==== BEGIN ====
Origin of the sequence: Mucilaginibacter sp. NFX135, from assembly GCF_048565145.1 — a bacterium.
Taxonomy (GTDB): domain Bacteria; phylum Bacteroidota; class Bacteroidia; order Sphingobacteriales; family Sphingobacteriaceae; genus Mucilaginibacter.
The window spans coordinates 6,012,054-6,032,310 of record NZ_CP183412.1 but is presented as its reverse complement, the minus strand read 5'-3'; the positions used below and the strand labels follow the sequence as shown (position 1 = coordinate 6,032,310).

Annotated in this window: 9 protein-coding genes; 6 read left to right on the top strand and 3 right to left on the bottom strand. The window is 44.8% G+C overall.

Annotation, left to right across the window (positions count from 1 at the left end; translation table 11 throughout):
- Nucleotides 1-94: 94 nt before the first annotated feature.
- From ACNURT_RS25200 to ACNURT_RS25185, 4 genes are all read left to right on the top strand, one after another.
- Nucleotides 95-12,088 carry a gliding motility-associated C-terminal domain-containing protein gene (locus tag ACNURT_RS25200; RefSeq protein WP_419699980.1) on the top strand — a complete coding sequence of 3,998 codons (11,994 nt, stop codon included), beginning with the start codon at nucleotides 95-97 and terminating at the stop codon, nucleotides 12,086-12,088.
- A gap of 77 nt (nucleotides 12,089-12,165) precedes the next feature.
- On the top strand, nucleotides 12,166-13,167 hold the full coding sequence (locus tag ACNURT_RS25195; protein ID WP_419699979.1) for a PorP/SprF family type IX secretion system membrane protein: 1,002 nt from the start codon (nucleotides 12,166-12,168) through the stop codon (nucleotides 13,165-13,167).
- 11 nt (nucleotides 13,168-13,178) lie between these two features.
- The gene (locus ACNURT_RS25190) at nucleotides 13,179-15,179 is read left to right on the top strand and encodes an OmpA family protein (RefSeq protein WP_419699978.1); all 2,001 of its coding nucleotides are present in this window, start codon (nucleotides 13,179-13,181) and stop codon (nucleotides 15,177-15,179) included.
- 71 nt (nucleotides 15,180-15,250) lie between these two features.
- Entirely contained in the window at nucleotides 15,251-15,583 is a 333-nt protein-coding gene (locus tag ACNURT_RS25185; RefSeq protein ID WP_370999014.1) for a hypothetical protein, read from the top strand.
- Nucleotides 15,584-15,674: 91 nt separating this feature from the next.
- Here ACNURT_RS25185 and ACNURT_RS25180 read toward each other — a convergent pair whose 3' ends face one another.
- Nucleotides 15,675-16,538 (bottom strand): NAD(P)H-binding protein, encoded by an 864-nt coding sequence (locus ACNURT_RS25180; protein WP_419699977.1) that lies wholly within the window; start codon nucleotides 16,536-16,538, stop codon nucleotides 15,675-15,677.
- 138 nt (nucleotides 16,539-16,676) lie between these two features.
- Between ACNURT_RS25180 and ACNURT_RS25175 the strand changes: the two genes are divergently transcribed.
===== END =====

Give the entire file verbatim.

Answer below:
Origin of the sequence: Mucilaginibacter sp. NFX135, from assembly GCF_048565145.1 — a bacterium.
Taxonomy (GTDB): domain Bacteria; phylum Bacteroidota; class Bacteroidia; order Sphingobacteriales; family Sphingobacteriaceae; genus Mucilaginibacter.
The window spans coordinates 6,012,054-6,032,310 of record NZ_CP183412.1 but is presented as its reverse complement, the minus strand read 5'-3'; the positions used below and the strand labels follow the sequence as shown (position 1 = coordinate 6,032,310).

Annotated in this window: 9 protein-coding genes; 6 read left to right on the top strand and 3 right to left on the bottom strand. The window is 44.8% G+C overall.

Annotation, left to right across the window (positions count from 1 at the left end; translation table 11 throughout):
- Nucleotides 1-94: 94 nt before the first annotated feature.
- From ACNURT_RS25200 to ACNURT_RS25185, 4 genes are all read left to right on the top strand, one after another.
- Nucleotides 95-12,088 carry a gliding motility-associated C-terminal domain-containing protein gene (locus tag ACNURT_RS25200; RefSeq protein WP_419699980.1) on the top strand — a complete coding sequence of 3,998 codons (11,994 nt, stop codon included), beginning with the start codon at nucleotides 95-97 and terminating at the stop codon, nucleotides 12,086-12,088.
- A gap of 77 nt (nucleotides 12,089-12,165) precedes the next feature.
- On the top strand, nucleotides 12,166-13,167 hold the full coding sequence (locus tag ACNURT_RS25195; protein ID WP_419699979.1) for a PorP/SprF family type IX secretion system membrane protein: 1,002 nt from the start codon (nucleotides 12,166-12,168) through the stop codon (nucleotides 13,165-13,167).
- 11 nt (nucleotides 13,168-13,178) lie between these two features.
- The gene (locus ACNURT_RS25190) at nucleotides 13,179-15,179 is read left to right on the top strand and encodes an OmpA family protein (RefSeq protein WP_419699978.1); all 2,001 of its coding nucleotides are present in this window, start codon (nucleotides 13,179-13,181) and stop codon (nucleotides 15,177-15,179) included.
- 71 nt (nucleotides 15,180-15,250) lie between these two features.
- Entirely contained in the window at nucleotides 15,251-15,583 is a 333-nt protein-coding gene (locus tag ACNURT_RS25185; RefSeq protein ID WP_370999014.1) for a hypothetical protein, read from the top strand.
- Nucleotides 15,584-15,674: 91 nt separating this feature from the next.
- Here ACNURT_RS25185 and ACNURT_RS25180 read toward each other — a convergent pair whose 3' ends face one another.
- Nucleotides 15,675-16,538 (bottom strand): NAD(P)H-binding protein, encoded by an 864-nt coding sequence (locus ACNURT_RS25180; protein WP_419699977.1) that lies wholly within the window; start codon nucleotides 16,536-16,538, stop codon nucleotides 15,675-15,677.
- 138 nt (nucleotides 16,539-16,676) lie between these two features.
- Between ACNURT_RS25180 and ACNURT_RS25175 the strand changes: the two genes are divergently transcribed.